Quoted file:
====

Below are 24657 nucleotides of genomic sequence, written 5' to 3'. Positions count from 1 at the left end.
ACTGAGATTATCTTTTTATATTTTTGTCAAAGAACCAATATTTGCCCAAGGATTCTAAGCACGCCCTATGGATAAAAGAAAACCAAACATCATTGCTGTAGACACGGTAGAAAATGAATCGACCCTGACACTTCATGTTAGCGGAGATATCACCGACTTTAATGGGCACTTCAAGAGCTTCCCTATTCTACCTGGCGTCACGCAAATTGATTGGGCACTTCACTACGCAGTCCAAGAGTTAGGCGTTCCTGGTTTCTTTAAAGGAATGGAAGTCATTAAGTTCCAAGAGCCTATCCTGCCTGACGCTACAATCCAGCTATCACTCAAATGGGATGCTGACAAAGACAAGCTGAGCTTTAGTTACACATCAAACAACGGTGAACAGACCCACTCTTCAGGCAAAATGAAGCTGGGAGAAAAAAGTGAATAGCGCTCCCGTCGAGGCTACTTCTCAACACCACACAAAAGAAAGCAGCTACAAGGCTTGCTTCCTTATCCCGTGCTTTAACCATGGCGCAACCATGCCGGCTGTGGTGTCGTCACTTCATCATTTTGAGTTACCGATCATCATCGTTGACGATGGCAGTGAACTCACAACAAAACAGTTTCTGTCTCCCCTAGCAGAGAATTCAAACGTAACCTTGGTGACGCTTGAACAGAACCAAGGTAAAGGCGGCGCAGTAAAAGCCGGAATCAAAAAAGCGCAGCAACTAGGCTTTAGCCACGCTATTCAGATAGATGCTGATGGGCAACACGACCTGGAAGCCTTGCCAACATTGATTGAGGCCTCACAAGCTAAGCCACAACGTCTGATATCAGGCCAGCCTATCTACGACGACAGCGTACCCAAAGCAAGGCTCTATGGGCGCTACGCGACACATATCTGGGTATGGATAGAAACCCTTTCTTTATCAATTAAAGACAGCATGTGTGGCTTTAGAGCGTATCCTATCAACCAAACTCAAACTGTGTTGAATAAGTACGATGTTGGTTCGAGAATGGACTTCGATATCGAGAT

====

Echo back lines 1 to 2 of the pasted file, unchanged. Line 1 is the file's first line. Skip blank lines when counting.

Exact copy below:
Below are 24657 nucleotides of genomic sequence, written 5' to 3'. Positions count from 1 at the left end.
ACTGAGATTATCTTTTTATATTTTTGTCAAAGAACCAATATTTGCCCAAGGATTCTAAGCACGCCCTATGGATAAAAGAAAACCAAACATCATTGCTGTAGACACGGTAGAAAATGAATCGACCCTGACACTTCATGTTAGCGGAGATATCACCGACTTTAATGGGCACTTCAAGAGCTTCCCTATTCTACCTGGCGTCACGCAAATTGATTGGGCACTTCACTACGCAGTCCAAGAGTTAGGCGTTCCTGGTTTCTTTAAAGGAATGGAAGTCATTAAGTTCCAAGAGCCTATCCTGCCTGACGCTACAATCCAGCTATCACTCAAATGGGATGCTGACAAAGACAAGCTGAGCTTTAGTTACACATCAAACAACGGTGAACAGACCCACTCTTCAGGCAAAATGAAGCTGGGAGAAAAAAGTGAATAGCGCTCCCGTCGAGGCTACTTCTCAACACCACACAAAAGAAAGCAGCTACAAGGCTTGCTTCCTTATCCCGTGCTTTAACCATGGCGCAACCATGCCGGCTGTGGTGTCGTCACTTCATCATTTTGAGTTACCGATCATCATCGTTGACGATGGCAGTGAACTCACAACAAAACAGTTTCTGTCTCCCCTAGCAGAGAATTCAAACGTAACCTTGGTGACGCTTGAACAGAACCAAGGTAAAGGCGGCGCAGTAAAAGCCGGAATCAAAAAAGCGCAGCAACTAGGCTTTAGCCACGCTATTCAGATAGATGCTGATGGGCAACACGACCTGGAAGCCTTGCCAACATTGATTGAGGCCTCACAAGCTAAGCCACAACGTCTGATATCAGGCCAGCCTATCTACGACGACAGCGTACCCAAAGCAAGGCTCTATGGGCGCTACGCGACACATATCTGGGTATGGATAGAAACCCTTTCTTTATCAATTAAAGACAGCATGTGTGGCTTTAGAGCGTATCCTATCAACCAAACTCAAACTGTGTTGAATAAGTACGATGTTGGTTCGAGAATGGACTTCGATATCGAGAT